The earth’s natural resources are being consumed at a very high rate for many years. The potential depletion of resources, CO2 emissions and high energy consumption rates in the process of production, increase the necessity of recycling. All sectors of society are responsible for these concerns, especially the construction industry.
As a major construction material, concrete is increasingly judged by its environmental impacts and reusing the readily available concrete is becoming very important. Considering that much of the US infrastructures and urban buildings now require renovation and replacement, the concrete left behind can be a valuable source of aggregate for new concrete. Such concrete is usually called Recycled Aggregate Concrete. Through cost analyses, it is shown that using recycling concrete as aggregate for new concrete production can be a cost-effective method for construction.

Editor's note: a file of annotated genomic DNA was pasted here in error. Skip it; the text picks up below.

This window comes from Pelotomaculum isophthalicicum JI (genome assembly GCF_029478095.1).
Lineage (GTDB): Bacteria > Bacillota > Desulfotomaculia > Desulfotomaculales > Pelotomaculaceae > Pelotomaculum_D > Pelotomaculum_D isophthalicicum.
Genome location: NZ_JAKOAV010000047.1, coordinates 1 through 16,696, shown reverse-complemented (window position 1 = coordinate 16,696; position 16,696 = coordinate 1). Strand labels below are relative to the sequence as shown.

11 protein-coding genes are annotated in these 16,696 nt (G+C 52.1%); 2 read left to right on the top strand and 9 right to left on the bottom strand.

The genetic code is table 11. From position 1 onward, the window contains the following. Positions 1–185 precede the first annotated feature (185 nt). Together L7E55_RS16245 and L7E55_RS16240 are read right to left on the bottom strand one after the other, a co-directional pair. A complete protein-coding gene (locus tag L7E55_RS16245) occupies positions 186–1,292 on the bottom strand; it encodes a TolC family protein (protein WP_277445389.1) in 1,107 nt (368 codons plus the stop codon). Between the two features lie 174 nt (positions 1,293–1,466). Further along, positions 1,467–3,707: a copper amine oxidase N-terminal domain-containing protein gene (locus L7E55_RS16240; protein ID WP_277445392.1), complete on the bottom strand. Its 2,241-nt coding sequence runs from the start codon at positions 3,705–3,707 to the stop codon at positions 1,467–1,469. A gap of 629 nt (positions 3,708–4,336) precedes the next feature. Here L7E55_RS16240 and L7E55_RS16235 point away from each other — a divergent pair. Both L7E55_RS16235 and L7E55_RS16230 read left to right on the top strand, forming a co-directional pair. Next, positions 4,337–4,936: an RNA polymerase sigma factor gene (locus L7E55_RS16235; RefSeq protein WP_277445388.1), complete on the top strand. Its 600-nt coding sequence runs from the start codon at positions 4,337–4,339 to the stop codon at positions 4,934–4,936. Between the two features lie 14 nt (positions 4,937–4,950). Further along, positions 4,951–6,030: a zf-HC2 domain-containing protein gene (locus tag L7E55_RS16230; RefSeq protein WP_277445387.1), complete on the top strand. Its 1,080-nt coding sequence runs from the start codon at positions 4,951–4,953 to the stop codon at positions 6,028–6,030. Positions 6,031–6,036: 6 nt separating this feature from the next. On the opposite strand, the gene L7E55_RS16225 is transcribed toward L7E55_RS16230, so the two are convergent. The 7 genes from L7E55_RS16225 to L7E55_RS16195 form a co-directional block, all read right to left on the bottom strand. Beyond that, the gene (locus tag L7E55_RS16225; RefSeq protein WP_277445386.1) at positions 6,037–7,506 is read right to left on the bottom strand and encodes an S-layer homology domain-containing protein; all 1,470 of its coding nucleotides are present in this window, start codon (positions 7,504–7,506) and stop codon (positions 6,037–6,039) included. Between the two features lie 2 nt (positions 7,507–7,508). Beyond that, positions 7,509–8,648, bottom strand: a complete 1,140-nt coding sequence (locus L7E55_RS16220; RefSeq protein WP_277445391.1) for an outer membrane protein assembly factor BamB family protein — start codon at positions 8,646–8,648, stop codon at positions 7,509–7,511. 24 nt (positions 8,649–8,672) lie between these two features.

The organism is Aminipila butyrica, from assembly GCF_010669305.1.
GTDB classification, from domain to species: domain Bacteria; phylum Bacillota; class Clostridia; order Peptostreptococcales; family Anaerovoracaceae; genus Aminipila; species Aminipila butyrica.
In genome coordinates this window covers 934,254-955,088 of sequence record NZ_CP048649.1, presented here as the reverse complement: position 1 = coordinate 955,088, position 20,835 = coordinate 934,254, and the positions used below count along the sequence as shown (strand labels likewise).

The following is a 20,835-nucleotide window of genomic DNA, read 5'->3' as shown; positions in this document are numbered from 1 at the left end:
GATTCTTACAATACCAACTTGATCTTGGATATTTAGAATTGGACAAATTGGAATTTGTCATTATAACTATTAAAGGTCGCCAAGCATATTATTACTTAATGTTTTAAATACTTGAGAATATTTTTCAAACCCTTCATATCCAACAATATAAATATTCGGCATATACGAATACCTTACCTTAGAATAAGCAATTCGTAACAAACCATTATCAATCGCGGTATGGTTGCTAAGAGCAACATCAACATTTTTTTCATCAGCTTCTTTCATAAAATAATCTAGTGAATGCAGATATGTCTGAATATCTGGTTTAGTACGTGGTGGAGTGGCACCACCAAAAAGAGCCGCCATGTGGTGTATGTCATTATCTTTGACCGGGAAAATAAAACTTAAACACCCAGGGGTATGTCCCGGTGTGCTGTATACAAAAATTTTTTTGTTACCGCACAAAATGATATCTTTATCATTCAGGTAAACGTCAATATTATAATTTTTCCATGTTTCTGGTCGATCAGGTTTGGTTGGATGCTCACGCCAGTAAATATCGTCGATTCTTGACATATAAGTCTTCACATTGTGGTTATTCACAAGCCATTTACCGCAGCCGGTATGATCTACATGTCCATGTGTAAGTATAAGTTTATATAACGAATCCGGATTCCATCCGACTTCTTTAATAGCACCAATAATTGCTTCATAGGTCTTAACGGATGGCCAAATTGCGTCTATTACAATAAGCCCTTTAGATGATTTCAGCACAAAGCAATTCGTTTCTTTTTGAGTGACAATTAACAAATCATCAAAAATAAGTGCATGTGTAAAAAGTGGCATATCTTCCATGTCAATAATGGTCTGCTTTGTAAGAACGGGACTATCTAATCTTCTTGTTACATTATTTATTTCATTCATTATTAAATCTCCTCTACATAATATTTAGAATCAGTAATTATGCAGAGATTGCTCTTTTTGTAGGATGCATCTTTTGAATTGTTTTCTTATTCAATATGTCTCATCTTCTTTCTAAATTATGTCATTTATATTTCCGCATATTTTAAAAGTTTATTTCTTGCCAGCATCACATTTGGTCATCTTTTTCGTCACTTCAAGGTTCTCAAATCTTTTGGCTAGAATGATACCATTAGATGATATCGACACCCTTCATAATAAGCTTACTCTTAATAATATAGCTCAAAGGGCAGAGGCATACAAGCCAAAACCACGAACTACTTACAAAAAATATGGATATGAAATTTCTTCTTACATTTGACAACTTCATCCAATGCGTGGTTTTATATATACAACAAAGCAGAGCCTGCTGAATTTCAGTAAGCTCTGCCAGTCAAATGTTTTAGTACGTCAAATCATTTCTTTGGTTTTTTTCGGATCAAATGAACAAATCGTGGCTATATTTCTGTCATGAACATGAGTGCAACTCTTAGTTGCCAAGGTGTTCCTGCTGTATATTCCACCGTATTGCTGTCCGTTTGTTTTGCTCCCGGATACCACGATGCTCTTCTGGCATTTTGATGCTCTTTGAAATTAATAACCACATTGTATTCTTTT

(1) Raise public awareness of recycled concrete including its impact on reducing landfills and construction waste;
(2) Compare parameters of recycled aggregate concrete to natural aggregate concrete and evaluate the differences;
(3) Describe how recycled concrete can save natural resources and ecological environment leading to sustainable and greener world;
(4) Explain the effect of adding different construction waste materials to concrete and the impact of this on recycled concrete properties.
Petrographic Characterization of Recycled Concrete Aggregates (RCAs)
Presented By: Mengesha Beyene
Affiliation: SES Group & Associates, LLC